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## Rotations using matrix exponentials

Posted by peeterjoot on July 27, 2010

# Motivation.

In [1] it is noted in problem 1.3 that any Unitary operator can be expressed in exponential form

\begin{aligned}U = e^{iC},\end{aligned} \hspace{\stretch{1}}(1.1)

where $C$ is Hermitian. This is a powerful result hiding away in this problem. I haven’t actually managed to prove this yet to my satisfaction, but working through some examples is highly worthwhile. In particular it is interesting to compute the matrix $C$ for a rotation matrix. One finds that the matrix for such a rotation operator is in fact one of the Pauli spin matrices, and I found it interesting that this falls out so naturally. Additionally, it is rather slick that one is able to so concisely express the rotation in exponential form, something that is natural and powerful in complex variable algebra, and also possible using Geometric Algebra using exponentials of bivectors. Here we can do it after all with nothing more than the plain old matrix algebra that everybody is already comfortable with.

# The logarithm of the Unitary matrix.

By inspection we can invert 1.1 for $C$, by taking the logarithm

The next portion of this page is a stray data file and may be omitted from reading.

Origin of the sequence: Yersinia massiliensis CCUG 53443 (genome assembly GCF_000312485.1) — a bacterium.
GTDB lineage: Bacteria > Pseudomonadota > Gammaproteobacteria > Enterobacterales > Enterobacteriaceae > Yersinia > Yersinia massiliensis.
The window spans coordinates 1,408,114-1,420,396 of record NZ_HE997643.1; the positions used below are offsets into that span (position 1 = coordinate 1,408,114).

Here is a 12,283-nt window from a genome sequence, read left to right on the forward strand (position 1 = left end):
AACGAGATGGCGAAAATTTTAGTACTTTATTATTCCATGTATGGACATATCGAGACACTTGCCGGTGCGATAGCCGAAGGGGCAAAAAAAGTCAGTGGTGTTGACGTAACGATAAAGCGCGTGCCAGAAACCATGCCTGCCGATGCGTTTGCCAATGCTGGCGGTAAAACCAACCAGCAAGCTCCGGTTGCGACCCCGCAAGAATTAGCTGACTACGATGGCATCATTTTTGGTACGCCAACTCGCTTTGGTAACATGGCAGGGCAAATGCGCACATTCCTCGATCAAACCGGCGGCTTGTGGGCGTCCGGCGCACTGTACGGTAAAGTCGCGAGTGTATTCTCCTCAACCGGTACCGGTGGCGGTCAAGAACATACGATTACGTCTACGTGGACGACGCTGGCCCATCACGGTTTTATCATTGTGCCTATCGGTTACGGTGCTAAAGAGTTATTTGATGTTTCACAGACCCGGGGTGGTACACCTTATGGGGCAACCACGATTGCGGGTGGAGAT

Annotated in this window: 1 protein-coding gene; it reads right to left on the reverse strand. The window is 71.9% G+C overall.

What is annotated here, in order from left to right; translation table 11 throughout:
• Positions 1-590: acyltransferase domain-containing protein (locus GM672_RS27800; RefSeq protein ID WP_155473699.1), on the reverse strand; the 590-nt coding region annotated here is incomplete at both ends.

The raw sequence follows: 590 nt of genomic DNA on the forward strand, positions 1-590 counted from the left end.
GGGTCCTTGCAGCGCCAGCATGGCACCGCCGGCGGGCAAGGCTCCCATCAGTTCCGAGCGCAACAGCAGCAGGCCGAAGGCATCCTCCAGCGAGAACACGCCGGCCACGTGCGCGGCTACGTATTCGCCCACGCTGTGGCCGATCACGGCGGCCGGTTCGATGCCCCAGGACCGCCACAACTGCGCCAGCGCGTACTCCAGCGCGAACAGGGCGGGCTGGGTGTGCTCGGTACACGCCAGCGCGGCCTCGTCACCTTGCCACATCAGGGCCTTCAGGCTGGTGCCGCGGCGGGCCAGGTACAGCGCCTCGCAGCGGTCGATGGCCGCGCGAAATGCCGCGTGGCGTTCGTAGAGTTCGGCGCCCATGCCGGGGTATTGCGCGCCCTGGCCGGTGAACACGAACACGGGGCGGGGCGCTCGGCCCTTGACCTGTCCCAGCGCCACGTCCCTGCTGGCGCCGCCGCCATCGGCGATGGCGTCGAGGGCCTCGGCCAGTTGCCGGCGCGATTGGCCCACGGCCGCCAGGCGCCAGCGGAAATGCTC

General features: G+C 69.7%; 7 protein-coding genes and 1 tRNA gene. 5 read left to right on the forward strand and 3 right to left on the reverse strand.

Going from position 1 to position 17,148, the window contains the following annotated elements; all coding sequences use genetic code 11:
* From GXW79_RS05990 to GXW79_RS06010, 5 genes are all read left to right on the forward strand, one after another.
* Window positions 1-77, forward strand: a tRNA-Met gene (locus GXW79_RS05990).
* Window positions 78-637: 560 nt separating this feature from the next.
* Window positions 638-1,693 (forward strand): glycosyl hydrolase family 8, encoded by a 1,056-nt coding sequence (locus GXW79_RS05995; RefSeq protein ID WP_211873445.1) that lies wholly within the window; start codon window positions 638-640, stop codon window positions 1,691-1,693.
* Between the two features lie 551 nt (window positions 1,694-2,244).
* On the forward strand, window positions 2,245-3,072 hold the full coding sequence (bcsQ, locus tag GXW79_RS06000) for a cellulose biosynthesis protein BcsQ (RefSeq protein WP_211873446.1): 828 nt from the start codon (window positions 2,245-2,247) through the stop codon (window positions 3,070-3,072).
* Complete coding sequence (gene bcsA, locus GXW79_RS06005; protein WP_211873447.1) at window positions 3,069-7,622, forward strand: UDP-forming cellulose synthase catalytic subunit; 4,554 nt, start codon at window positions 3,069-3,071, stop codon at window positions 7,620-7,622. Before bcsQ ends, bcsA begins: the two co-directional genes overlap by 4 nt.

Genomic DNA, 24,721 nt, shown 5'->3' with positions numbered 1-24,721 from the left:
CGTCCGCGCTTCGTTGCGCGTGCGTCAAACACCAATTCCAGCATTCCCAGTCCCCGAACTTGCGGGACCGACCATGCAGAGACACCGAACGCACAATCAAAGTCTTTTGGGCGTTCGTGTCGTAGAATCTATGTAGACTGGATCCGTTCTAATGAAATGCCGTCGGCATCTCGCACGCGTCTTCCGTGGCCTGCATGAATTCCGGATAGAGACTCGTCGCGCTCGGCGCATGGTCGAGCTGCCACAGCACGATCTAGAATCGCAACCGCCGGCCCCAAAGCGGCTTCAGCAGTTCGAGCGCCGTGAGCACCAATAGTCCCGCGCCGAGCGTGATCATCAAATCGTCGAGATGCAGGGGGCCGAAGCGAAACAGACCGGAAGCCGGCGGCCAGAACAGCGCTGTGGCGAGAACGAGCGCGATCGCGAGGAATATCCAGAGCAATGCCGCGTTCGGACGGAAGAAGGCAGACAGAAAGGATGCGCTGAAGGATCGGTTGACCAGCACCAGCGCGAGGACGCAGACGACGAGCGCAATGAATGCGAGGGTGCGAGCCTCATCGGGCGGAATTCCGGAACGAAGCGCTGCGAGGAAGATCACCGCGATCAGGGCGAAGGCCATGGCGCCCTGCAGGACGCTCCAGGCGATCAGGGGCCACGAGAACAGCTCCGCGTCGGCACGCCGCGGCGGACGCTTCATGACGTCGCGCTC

\begin{aligned}C = -i \ln U.\end{aligned} \hspace{\stretch{1}}(2.2)

The problem becomes one of evaluating the logarithm, or even giving meaning to it. I’ll assume that the functions of matrices that we are interested in are all polynomial in powers of the matrix, as in

\begin{aligned}f(U) = \sum_k \alpha_k U^k,\end{aligned} \hspace{\stretch{1}}(2.3)

and that such series are convergent. Then using a spectral decomposition, possible since Unitary matrices are normal, we can write for diagonal $\Sigma = {\begin{bmatrix} \lambda_i \end{bmatrix}}_i$

\begin{aligned}U = V \Sigma V^\dagger,\end{aligned} \hspace{\stretch{1}}(2.4)

and

\begin{aligned}f(U) = V \left( \sum_k \alpha_k \Sigma^k \right) V^\dagger = V {\begin{bmatrix} f(\lambda_i) \end{bmatrix}}_i V^\dagger.\end{aligned} \hspace{\stretch{1}}(2.5)

Provided the logarithm has a convergent power series representation for $U$, we then have for our Hermitian matrix $C$

\begin{aligned}C = -i V (\ln \Sigma) V^\dagger\end{aligned} \hspace{\stretch{1}}(2.6)

## Evaluate this logarithm for an $x,y$ plane rotation.

Given the rotation matrix

\begin{aligned}U =\begin{bmatrix}\cos\theta & \sin\theta \\ -\sin\theta & \cos\theta\end{bmatrix},\end{aligned} \hspace{\stretch{1}}(2.7)

We find that the eigenvalues are $e^{\pm i\theta}$, with eigenvectors proportional to $(1, \pm i)$ respectively. Our decomposition for $U$ is then given by
2.4, and

\begin{aligned}V &= \frac{1}{{\sqrt{2}}}\begin{bmatrix}1 & 1 \\ i & -i\end{bmatrix} \\ \Sigma &=\begin{bmatrix}e^{i\theta} & 0 \\ 0 & e^{-i\theta}\end{bmatrix}.\end{aligned} \hspace{\stretch{1}}(2.8)

Taking logs we have

\begin{aligned}C&=\frac{1}{2}\begin{bmatrix}1 & 1 \\ i & -i\end{bmatrix}\begin{bmatrix}\theta & 0 \\ 0 & -\theta\end{bmatrix} \begin{bmatrix}1 & -i \\ 1 & i\end{bmatrix} \\ &=\frac{1}{2}\begin{bmatrix}1 & 1 \\ i & -i\end{bmatrix}\begin{bmatrix}\theta & -i\theta \\ -\theta & -i\theta\end{bmatrix} \\ &=\begin{bmatrix}0 & -i\theta \\ i\theta & 0\end{bmatrix}.\end{aligned}

With the Pauli matrix

\begin{aligned}\sigma_2 =\begin{bmatrix}0 & -i \\ i & 0\end{bmatrix},\end{aligned} \hspace{\stretch{1}}(2.10)

we then have for an $x,y$ plane rotation matrix just: